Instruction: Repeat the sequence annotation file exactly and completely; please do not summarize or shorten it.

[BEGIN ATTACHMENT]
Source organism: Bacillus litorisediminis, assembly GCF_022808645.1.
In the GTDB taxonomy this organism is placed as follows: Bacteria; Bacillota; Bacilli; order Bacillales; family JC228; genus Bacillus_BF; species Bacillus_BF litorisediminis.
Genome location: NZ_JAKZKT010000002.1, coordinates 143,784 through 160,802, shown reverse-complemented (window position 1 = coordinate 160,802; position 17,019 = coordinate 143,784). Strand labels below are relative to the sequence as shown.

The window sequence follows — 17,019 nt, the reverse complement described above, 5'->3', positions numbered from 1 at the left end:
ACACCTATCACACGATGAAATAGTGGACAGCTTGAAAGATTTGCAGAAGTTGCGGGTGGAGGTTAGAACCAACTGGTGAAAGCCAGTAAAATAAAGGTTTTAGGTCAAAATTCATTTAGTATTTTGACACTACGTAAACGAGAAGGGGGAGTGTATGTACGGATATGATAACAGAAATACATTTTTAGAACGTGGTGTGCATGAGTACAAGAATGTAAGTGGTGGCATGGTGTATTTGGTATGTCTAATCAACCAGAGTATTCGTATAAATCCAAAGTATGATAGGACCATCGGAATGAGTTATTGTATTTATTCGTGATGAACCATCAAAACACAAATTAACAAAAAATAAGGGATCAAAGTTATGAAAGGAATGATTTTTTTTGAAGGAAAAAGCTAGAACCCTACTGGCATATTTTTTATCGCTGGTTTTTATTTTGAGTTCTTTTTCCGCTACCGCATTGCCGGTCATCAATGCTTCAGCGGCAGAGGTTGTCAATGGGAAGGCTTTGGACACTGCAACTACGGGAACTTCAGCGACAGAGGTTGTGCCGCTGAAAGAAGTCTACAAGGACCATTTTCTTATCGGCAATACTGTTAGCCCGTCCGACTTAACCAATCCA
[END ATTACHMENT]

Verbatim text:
Source organism: Bacillus litorisediminis, assembly GCF_022808645.1.
In the GTDB taxonomy this organism is placed as follows: Bacteria; Bacillota; Bacilli; order Bacillales; family JC228; genus Bacillus_BF; species Bacillus_BF litorisediminis.
Genome location: NZ_JAKZKT010000002.1, coordinates 143,784 through 160,802, shown reverse-complemented (window position 1 = coordinate 160,802; position 17,019 = coordinate 143,784). Strand labels below are relative to the sequence as shown.

The window sequence follows — 17,019 nt, the reverse complement described above, 5'->3', positions numbered from 1 at the left end:
ACACCTATCACACGATGAAATAGTGGACAGCTTGAAAGATTTGCAGAAGTTGCGGGTGGAGGTTAGAACCAACTGGTGAAAGCCAGTAAAATAAAGGTTTTAGGTCAAAATTCATTTAGTATTTTGACACTACGTAAACGAGAAGGGGGAGTGTATGTACGGATATGATAACAGAAATACATTTTTAGAACGTGGTGTGCATGAGTACAAGAATGTAAGTGGTGGCATGGTGTATTTGGTATGTCTAATCAACCAGAGTATTCGTATAAATCCAAAGTATGATAGGACCATCGGAATGAGTTATTGTATTTATTCGTGATGAACCATCAAAACACAAATTAACAAAAAATAAGGGATCAAAGTTATGAAAGGAATGATTTTTTTTGAAGGAAAAAGCTAGAACCCTACTGGCATATTTTTTATCGCTGGTTTTTATTTTGAGTTCTTTTTCCGCTACCGCATTGCCGGTCATCAATGCTTCAGCGGCAGAGGTTGTCAATGGGAAGGCTTTGGACACTGCAACTACGGGAACTTCAGCGACAGAGGTTGTGCCGCTGAAAGAAGTCTACAAGGACCATTTTCTTATCGGCAATACTGTTAGCCCGTCCGACTTAACCAATCCA